Snowflake (SNOW) – Get Report Monday received positive recommendations from analysts at Deutsche Bank and Piper Sandler, who are impressed with the cloud service company’s growth prospects.
Snowflake shares recently traded at $245.51, up 3.15%, but have slipped 4% since the company’s initial public offering in September.
Deutsche Bank analyst Patrick Colville initiated coverage with a buy rating and a $305 price target.
“Data is the coal of the digital economy,” he wrote in a commentary. Production of the commodity “spurned the Industrial Revolution,” he said.
Now, “we find that capturing and analyzing data is becoming paramount to business success in the 21st century,” Colville said. “We see a world where the use of data is democratizing, many more roles and functions are becoming data consumers. … Our estimates call for data warehouse (analytical processing) spending to grow to $45.2bn in 2024, a 13% CAGR from 2019.”
Brent Bracelin of Piper Sandler began coverage of Snowflake with an overweight rating and a $264 price target.
“SNOW has built a new cloud-native software layer that has the potential to redefine and modernize the enterprise data stack,” he wrote in a commentary.
“Despite high valuation risks that could spark elevated stock volatility over the next six months,” Bracelin issued the strong rating “based on a unique cloud product and proven leadership team capable of executing on a compelling 10-year growth trajectory,” he said.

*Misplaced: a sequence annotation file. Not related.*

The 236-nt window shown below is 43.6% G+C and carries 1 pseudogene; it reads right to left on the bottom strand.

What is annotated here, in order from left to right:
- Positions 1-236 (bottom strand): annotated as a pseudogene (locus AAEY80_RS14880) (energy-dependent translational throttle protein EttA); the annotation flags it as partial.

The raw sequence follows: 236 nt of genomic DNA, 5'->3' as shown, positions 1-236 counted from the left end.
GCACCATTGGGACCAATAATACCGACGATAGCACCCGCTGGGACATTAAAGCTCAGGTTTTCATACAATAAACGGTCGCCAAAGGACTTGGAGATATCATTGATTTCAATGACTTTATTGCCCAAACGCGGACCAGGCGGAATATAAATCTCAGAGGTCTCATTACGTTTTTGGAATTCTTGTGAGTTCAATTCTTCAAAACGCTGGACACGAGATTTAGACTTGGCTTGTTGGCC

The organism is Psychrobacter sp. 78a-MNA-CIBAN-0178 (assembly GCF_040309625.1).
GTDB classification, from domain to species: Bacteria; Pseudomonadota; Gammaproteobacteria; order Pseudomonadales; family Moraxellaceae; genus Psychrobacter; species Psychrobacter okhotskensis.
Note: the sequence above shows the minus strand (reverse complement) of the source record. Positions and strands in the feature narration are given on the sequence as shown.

“A premium valuation is warranted for longer-term oriented investors looking out 3-5 years based on” several factors, he said.
That includes “triple-digit growth last quarter at $0.5 billion revenue scale, a proven leadership team stacked with A-plus talent and a clear path to multi-billion dollar revenue run-rate within two years.”
Last month, investors went absolutely bananas for software initial public offerings, or IPOs. No company highlighted the craze more than Snowflake (NYSE:SNOW) — shares of which have more than doubled from their initial price.
But in the Snowflake-induced haze of IPO stocks, another company caught my attention: JFrog Ltd. (NASDAQ:FROG). This company checks off a lot of boxes that I look for in an investment: founder-led, strong balance sheet, and a barbell approach that seems to be working very well.
That said, two issues give me pause. Read below to get the whole story.